Search Commands :set ic hls is These commands allow for search to ignore exact case matching, to highlight matching values and to increment search respectively. Use :set noic nohlsearch to disable ignoring case and highlighting of matches respectively
Find Matching Bracket % Place cursor at any bracket and hit key to find matching bracket for types (), [], or {}
Replace Mode Shift+r Acts like Insert mode in other text editors in that every typed character is inserted and delets an existing character

For find & replace, see Substitution under the Command section

Undo, Reverse and Recording Commands

Operation Key(s) Description
Undo Last Edit u Undoes last operation (like Ctrl+z in other text editors)
Undo Edits on Line Shift+u Undoes all changes made on the last line that was edited
Reverse Preceding Command Ctrl+r Reverses actions taken until reaching most recent edit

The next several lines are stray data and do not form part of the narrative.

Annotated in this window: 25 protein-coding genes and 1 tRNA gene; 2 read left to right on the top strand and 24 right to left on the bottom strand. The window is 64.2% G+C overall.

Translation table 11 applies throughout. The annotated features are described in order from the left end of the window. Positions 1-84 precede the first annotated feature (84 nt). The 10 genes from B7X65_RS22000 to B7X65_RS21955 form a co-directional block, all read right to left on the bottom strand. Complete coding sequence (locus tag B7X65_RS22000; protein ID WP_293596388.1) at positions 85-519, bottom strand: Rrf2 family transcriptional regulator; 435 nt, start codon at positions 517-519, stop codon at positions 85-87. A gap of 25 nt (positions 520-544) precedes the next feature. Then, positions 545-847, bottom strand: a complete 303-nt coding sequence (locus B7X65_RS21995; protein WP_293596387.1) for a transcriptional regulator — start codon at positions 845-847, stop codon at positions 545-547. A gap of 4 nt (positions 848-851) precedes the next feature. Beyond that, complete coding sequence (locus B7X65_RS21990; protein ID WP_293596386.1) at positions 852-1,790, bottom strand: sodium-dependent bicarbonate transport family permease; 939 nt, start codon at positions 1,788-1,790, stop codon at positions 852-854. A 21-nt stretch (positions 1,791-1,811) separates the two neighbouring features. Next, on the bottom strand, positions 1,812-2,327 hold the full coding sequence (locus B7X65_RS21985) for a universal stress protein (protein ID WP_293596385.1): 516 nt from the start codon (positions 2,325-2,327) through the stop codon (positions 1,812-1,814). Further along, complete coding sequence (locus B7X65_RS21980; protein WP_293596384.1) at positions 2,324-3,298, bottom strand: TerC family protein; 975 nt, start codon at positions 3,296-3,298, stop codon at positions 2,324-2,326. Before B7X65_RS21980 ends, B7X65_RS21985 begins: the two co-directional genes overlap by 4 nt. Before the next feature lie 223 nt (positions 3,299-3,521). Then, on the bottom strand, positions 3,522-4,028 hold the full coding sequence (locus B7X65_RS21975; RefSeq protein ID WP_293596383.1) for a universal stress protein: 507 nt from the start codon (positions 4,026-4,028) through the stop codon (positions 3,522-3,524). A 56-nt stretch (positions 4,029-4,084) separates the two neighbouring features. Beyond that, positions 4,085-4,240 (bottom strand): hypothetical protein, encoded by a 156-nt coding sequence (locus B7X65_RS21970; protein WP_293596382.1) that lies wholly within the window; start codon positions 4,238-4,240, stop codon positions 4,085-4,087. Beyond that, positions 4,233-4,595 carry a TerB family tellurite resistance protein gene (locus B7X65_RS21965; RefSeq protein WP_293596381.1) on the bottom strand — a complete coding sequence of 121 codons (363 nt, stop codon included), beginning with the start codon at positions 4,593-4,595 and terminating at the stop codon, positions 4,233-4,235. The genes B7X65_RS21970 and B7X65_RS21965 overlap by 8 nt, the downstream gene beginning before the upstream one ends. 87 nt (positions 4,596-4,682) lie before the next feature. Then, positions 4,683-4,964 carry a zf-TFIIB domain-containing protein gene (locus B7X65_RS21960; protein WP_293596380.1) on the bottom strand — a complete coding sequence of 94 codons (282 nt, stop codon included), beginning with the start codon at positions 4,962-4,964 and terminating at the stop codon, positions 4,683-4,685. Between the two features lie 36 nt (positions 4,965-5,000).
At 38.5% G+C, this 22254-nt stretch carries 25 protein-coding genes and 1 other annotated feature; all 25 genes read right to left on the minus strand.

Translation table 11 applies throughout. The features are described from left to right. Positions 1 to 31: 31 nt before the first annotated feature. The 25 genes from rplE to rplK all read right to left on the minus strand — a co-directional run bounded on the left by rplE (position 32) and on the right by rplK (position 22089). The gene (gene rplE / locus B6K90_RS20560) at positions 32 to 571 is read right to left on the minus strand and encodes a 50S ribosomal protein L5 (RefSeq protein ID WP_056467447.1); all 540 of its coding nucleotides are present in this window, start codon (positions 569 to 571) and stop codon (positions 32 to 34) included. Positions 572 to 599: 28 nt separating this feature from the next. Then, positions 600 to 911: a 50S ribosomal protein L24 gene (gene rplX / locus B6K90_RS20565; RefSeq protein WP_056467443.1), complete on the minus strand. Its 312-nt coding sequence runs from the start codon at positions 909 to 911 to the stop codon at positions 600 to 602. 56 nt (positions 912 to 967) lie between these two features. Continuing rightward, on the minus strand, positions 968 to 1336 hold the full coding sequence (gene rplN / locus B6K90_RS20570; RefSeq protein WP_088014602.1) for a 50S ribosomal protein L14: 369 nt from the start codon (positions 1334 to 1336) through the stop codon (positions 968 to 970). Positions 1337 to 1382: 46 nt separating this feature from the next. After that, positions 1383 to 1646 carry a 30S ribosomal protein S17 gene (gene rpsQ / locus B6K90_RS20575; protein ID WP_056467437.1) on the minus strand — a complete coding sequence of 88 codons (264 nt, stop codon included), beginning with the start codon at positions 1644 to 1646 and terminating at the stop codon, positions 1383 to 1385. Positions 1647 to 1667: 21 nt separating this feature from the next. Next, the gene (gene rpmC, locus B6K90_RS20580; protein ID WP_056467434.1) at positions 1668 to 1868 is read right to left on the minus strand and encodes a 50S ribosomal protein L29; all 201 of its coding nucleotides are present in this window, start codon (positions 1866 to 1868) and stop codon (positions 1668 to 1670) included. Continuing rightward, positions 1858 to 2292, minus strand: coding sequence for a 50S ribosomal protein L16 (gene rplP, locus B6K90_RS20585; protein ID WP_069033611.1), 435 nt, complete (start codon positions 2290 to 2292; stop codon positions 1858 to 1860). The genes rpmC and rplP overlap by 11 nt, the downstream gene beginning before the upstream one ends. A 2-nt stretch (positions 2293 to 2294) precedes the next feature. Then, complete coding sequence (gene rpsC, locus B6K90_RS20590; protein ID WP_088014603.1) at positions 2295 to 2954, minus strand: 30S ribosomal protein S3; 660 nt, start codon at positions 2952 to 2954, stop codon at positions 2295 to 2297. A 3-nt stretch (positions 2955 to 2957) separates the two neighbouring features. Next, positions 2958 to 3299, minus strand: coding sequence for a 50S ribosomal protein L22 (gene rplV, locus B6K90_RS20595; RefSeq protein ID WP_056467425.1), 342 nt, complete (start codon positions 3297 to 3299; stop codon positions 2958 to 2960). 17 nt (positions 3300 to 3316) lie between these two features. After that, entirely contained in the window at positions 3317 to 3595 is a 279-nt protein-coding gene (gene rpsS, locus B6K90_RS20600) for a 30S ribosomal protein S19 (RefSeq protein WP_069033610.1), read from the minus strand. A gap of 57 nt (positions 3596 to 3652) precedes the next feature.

Repeat Last Change . Repeat last command that made a change to the text
Replace Character r,character Replace character after cursor with character
Record Commands to Register q,character Records a set of commands to register character and stops recording after hitting q again
Play command held in register @,character Repeats recorded command(s) held in that registers character
Pipe Command to Shell and Pipe Output into Current File !,! i.e. !!ls pipes the listing of files in your current directory into your current file


Folding is useful to visually compress files based on their structure, syntax or indentation (depending on the set foldmethod setting). Some useful default key combinations for folding are:

  • za: toggle open/close a fold under the current cursor.